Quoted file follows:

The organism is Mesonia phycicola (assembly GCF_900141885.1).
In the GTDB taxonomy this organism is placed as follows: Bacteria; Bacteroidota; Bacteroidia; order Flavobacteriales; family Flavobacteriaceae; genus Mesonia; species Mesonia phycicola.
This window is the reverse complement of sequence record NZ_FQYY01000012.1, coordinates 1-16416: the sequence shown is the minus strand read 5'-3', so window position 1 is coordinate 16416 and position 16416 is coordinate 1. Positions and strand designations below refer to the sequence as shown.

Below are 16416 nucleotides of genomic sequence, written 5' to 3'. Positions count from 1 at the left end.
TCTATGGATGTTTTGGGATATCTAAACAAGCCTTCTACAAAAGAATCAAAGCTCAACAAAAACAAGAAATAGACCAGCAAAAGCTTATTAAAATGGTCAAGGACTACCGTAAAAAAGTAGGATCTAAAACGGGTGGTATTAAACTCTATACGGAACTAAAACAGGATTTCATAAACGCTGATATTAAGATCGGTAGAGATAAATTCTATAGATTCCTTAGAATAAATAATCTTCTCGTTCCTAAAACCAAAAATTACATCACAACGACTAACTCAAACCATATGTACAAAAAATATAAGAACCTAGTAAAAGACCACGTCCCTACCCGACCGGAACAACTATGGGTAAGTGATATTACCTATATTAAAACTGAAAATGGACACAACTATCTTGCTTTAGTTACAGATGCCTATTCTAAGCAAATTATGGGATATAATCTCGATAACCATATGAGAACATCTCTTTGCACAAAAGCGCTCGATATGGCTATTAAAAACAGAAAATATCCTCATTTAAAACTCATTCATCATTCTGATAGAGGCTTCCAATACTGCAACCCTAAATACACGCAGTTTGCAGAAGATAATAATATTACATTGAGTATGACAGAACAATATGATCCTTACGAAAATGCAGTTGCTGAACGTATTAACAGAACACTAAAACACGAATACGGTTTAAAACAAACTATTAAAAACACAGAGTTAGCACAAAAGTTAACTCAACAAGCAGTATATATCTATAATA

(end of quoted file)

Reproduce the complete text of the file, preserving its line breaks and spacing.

The organism is Mesonia phycicola (assembly GCF_900141885.1).
In the GTDB taxonomy this organism is placed as follows: Bacteria; Bacteroidota; Bacteroidia; order Flavobacteriales; family Flavobacteriaceae; genus Mesonia; species Mesonia phycicola.
This window is the reverse complement of sequence record NZ_FQYY01000012.1, coordinates 1-16416: the sequence shown is the minus strand read 5'-3', so window position 1 is coordinate 16416 and position 16416 is coordinate 1. Positions and strand designations below refer to the sequence as shown.

Below are 16416 nucleotides of genomic sequence, written 5' to 3'. Positions count from 1 at the left end.
TCTATGGATGTTTTGGGATATCTAAACAAGCCTTCTACAAAAGAATCAAAGCTCAACAAAAACAAGAAATAGACCAGCAAAAGCTTATTAAAATGGTCAAGGACTACCGTAAAAAAGTAGGATCTAAAACGGGTGGTATTAAACTCTATACGGAACTAAAACAGGATTTCATAAACGCTGATATTAAGATCGGTAGAGATAAATTCTATAGATTCCTTAGAATAAATAATCTTCTCGTTCCTAAAACCAAAAATTACATCACAACGACTAACTCAAACCATATGTACAAAAAATATAAGAACCTAGTAAAAGACCACGTCCCTACCCGACCGGAACAACTATGGGTAAGTGATATTACCTATATTAAAACTGAAAATGGACACAACTATCTTGCTTTAGTTACAGATGCCTATTCTAAGCAAATTATGGGATATAATCTCGATAACCATATGAGAACATCTCTTTGCACAAAAGCGCTCGATATGGCTATTAAAAACAGAAAATATCCTCATTTAAAACTCATTCATCATTCTGATAGAGGCTTCCAATACTGCAACCCTAAATACACGCAGTTTGCAGAAGATAATAATATTACATTGAGTATGACAGAACAATATGATCCTTACGAAAATGCAGTTGCTGAACGTATTAACAGAACACTAAAACACGAATACGGTTTAAAACAAACTATTAAAAACACAGAGTTAGCACAAAAGTTAACTCAACAAGCAGTATATATCTATAATA